Project Visuelle Funtkionen des Superior Colliculus beim Primaten

Basic data

Visuelle Funtkionen des Superior Colliculus beim Primaten
01/12/2019 to 30/11/2022
Abstract / short description:
Foveal vision affords us the ability to recognize complex objects, but successfully orienting the fovea to the object of interest in the first place is equally important. Investigations of object recognition have overwhelmingly focused on foveal vision, thereby, ignoring the mechanisms behind peripheral object detection that facilitate foveal orienting. We will fill this important gap through novel investigation of an evolutionarily conserved brain structure, the midbrain superior colliculus (SC), which can contribute simultaneously to both peripheral object detection and orienting of the fovea for detailed object processing. In primates, despite diverse inputs from both retina and visual cortex, our understanding of the SC’s visual functions remains to be poor. We hypothesize that the SC facilitates peripheral object detection through visual selection mechanisms, thereby, bridging the dichotomy between visual object recognition at the fovea, on the one hand, and visual orienting towards peripheral objects, on the other. We will exhaustively characterize SC visual functions in the context of visual object processing and highlight the underestimated role that this structure can play in object detection. We will specifically investigate three different aspects of SC visual processing, which we deem critical for object vision: global form-based object detection, motion-based object segmentation, and finally, low spatial frequency sensitivity for visual forms. Most importantly, we will also test the extent to which SC visual object processing is independent of inputs from primary visual cortex, the main gateway to subsequent object processing in cortical ventral stream areas. We will use neuronal population recording and manipulation techniques in non-human primates (rhesus macaques), and we will compare SC visual properties with and without reversible inactivation of primary visual cortex. Our experiments will demonstrate neuronal computations for vision that are performed outside of visual cortex, thereby, having a major impact on our understanding of visual processing pathways in primates.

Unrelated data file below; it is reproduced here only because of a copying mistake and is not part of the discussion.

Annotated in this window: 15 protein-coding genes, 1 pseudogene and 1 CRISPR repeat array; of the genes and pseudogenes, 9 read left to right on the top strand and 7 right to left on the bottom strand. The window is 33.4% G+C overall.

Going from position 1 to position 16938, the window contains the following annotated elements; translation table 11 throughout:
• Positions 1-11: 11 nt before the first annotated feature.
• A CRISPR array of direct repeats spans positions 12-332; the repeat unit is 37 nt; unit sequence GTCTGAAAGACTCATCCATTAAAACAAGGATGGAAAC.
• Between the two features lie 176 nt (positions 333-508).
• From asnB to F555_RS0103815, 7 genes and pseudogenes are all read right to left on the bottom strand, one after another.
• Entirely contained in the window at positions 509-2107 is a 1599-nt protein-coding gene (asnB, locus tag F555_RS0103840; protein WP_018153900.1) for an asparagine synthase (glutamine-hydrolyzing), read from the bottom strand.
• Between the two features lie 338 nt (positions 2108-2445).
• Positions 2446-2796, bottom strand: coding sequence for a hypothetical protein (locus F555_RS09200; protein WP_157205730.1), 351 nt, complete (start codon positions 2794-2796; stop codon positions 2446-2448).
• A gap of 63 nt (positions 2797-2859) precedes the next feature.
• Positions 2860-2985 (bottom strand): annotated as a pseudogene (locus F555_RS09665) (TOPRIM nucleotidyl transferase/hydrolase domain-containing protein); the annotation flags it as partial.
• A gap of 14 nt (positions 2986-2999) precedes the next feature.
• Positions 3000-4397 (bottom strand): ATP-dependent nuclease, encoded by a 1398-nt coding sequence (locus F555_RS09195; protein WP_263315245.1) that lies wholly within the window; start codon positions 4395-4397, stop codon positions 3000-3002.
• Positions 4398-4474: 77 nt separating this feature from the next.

primate vision
superior colliculus
visual cortex
object recognition

Involved staff


University Department of Neurology
Hospitals and clinical institutes, Faculty of Medicine

Local organizational units

Department of Cognitive Neurology
University Department of Neurology
Hospitals and clinical institutes, Faculty of Medicine


Bonn, Nordrhein-Westfalen, Germany

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